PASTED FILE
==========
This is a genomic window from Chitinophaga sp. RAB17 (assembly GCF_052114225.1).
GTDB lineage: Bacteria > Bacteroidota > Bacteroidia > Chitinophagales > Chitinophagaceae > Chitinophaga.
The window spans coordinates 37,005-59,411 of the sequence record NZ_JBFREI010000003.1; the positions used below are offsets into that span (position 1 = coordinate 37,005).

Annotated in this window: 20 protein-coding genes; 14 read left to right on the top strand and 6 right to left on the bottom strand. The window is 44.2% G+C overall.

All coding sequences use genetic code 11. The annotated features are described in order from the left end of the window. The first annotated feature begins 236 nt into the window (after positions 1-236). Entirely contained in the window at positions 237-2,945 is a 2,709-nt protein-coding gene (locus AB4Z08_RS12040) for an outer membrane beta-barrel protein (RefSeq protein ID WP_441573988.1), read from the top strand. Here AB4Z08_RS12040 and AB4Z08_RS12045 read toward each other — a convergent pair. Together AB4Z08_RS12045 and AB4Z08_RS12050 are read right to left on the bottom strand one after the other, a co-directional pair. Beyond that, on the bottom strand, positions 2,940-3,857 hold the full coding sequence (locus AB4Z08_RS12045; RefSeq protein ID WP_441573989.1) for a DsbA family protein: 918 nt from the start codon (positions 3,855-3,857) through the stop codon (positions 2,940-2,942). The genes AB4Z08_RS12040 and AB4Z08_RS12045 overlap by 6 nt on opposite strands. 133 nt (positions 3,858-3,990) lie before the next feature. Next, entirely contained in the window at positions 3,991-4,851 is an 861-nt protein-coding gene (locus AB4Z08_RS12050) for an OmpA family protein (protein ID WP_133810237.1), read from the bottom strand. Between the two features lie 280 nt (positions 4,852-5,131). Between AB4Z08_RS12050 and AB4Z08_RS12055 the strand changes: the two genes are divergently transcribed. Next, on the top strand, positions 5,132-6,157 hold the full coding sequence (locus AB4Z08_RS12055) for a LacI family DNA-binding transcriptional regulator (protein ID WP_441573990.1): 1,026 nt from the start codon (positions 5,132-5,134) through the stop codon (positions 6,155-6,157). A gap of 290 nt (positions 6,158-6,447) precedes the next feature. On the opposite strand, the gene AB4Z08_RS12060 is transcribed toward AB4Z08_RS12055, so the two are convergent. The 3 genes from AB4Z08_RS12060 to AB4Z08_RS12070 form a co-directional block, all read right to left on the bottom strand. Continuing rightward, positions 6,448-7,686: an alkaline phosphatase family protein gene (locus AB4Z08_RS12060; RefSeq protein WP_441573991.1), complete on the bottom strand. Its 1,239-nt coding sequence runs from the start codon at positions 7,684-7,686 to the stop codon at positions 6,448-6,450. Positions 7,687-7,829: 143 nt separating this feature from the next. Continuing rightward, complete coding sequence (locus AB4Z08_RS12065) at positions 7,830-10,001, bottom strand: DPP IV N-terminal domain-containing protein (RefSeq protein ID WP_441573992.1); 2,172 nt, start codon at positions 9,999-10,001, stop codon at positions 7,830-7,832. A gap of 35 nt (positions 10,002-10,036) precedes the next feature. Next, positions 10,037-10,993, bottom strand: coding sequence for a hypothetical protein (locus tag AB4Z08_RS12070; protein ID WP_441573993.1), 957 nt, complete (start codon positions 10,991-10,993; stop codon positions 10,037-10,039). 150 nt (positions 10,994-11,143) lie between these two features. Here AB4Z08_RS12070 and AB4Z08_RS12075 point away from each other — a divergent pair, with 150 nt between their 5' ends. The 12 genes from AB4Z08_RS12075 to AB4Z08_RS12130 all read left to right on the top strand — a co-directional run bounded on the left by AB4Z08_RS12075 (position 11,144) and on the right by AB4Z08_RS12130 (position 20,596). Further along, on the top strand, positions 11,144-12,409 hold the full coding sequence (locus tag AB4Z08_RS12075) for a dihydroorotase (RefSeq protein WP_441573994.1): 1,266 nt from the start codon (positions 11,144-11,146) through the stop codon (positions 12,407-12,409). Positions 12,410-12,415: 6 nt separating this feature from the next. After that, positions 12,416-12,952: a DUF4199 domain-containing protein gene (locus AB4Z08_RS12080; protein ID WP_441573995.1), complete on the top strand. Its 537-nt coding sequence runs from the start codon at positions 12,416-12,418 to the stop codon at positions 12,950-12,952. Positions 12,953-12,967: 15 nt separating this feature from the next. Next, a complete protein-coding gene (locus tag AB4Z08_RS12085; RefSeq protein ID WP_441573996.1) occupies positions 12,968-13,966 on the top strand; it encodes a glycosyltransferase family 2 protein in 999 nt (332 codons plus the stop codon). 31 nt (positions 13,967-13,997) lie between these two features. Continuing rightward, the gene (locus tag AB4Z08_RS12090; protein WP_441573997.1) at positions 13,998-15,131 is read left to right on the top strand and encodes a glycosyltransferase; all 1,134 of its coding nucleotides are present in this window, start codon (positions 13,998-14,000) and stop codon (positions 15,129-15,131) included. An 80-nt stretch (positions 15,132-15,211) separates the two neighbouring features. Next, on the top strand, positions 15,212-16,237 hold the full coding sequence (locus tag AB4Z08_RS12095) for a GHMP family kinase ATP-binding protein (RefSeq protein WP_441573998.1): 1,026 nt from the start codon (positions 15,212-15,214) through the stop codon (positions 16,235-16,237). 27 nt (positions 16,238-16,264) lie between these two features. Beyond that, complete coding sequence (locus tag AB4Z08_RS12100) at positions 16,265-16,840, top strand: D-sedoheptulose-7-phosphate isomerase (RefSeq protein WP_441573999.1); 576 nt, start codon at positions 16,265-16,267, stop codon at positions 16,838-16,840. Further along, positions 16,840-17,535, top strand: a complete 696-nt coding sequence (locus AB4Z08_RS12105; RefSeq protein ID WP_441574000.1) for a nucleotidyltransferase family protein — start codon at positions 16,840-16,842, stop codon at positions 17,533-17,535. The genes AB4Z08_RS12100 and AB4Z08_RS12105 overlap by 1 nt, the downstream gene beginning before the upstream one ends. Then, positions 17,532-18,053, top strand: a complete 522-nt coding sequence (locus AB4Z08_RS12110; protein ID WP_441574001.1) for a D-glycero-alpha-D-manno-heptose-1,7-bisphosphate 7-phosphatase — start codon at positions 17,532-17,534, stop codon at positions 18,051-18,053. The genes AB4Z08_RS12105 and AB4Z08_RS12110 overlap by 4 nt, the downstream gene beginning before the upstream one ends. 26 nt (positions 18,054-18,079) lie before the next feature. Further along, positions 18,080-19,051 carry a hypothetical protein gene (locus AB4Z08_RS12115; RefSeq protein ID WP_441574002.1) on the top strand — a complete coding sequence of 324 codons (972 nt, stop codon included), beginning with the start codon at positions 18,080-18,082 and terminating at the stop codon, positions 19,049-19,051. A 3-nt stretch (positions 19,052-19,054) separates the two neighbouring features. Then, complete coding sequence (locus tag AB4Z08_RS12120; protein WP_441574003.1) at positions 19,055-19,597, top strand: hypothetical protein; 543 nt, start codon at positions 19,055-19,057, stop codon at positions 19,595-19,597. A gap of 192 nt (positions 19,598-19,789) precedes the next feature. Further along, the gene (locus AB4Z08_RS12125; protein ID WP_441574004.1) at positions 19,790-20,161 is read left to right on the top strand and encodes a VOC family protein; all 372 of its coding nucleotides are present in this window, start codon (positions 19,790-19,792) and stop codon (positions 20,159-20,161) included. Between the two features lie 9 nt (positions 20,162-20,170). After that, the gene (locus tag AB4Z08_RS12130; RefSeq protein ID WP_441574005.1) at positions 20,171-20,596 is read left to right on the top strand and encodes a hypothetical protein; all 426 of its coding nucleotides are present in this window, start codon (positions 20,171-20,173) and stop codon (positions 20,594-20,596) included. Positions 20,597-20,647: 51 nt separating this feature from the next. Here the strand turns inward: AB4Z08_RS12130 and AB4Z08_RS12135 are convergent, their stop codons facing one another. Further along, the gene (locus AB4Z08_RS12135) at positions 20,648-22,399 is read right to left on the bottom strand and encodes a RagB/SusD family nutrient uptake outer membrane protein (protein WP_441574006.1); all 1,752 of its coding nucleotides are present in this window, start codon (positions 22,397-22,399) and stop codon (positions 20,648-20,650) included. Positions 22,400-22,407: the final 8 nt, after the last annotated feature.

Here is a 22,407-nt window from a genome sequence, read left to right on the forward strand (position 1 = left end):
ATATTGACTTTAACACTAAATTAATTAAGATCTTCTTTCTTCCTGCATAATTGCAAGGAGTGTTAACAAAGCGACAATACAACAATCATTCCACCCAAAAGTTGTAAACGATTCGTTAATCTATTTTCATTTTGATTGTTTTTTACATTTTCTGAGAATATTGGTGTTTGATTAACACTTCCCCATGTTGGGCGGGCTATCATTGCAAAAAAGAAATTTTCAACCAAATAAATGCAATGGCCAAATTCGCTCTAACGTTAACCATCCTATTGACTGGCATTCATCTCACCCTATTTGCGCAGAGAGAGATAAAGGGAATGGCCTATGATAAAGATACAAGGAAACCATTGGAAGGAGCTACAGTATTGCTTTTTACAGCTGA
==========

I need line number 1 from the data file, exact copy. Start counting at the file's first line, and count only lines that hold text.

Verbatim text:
This is a genomic window from Chitinophaga sp. RAB17 (assembly GCF_052114225.1).